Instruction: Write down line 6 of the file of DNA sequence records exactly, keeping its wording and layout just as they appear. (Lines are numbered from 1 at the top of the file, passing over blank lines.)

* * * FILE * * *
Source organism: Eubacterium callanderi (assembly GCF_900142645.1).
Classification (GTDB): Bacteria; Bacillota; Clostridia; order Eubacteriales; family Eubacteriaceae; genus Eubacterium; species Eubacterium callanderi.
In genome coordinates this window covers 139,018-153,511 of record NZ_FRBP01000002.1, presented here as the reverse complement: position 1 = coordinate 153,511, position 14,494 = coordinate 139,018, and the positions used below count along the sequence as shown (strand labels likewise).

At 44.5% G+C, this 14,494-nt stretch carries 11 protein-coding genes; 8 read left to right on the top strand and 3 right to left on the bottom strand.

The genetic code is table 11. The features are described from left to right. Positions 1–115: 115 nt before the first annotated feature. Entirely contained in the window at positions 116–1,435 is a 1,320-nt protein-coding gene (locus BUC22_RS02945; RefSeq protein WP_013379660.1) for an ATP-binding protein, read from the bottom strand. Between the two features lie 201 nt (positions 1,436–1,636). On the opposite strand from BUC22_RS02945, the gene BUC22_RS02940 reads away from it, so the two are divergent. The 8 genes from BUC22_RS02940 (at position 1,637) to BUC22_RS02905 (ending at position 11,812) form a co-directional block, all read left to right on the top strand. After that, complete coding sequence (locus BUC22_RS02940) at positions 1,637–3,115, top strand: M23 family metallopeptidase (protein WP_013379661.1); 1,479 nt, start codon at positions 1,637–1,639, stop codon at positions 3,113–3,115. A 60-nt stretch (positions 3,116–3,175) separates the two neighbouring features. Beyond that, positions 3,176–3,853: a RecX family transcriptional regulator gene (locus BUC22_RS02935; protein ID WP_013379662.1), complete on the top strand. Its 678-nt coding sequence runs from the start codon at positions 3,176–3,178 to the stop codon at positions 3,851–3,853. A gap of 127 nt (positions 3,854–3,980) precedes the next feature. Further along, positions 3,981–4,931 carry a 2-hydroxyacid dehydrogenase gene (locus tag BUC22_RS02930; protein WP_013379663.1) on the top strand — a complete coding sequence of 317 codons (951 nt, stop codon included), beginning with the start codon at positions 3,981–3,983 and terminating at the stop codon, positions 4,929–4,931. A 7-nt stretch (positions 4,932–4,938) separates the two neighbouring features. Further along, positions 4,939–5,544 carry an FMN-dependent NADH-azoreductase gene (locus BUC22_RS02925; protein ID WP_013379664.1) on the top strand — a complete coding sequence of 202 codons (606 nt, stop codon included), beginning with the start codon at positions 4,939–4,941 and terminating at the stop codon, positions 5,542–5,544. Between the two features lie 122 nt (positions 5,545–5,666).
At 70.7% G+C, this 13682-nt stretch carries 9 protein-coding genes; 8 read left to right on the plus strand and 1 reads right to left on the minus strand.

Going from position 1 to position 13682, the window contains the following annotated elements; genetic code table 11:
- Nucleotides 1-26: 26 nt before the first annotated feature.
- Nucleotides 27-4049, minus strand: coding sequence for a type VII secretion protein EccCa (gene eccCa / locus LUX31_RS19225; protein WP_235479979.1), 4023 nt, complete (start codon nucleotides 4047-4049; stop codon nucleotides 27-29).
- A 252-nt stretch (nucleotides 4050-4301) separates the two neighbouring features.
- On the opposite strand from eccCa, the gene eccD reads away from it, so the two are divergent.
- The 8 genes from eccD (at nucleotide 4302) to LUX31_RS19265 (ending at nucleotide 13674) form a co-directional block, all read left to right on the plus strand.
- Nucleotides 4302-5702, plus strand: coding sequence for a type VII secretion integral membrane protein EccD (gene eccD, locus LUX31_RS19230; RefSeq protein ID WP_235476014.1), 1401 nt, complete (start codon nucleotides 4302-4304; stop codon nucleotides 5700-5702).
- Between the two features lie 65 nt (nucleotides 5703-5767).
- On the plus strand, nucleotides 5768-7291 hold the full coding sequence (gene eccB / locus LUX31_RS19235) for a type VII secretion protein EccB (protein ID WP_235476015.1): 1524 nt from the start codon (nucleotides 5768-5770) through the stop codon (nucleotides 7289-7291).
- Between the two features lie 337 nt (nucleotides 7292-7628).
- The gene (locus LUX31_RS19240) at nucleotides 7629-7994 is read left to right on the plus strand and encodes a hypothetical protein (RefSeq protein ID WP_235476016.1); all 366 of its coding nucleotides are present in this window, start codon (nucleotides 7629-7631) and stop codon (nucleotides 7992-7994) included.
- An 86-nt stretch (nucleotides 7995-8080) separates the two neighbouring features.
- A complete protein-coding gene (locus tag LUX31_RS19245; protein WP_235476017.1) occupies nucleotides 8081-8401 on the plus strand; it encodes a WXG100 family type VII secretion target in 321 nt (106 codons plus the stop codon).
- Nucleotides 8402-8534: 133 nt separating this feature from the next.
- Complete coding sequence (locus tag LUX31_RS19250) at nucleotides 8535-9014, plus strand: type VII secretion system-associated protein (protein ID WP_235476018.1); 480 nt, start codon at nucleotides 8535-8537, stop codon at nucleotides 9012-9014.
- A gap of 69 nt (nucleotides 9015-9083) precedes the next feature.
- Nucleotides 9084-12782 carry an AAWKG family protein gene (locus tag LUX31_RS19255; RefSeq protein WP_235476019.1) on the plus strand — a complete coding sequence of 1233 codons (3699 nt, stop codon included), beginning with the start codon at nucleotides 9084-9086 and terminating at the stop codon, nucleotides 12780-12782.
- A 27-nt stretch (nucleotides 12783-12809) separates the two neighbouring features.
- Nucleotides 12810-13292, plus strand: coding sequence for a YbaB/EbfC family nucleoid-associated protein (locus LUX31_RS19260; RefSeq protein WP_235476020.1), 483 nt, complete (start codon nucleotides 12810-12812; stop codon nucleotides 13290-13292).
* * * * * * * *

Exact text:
At 70.7% G+C, this 13682-nt stretch carries 9 protein-coding genes; 8 read left to right on the plus strand and 1 reads right to left on the minus strand.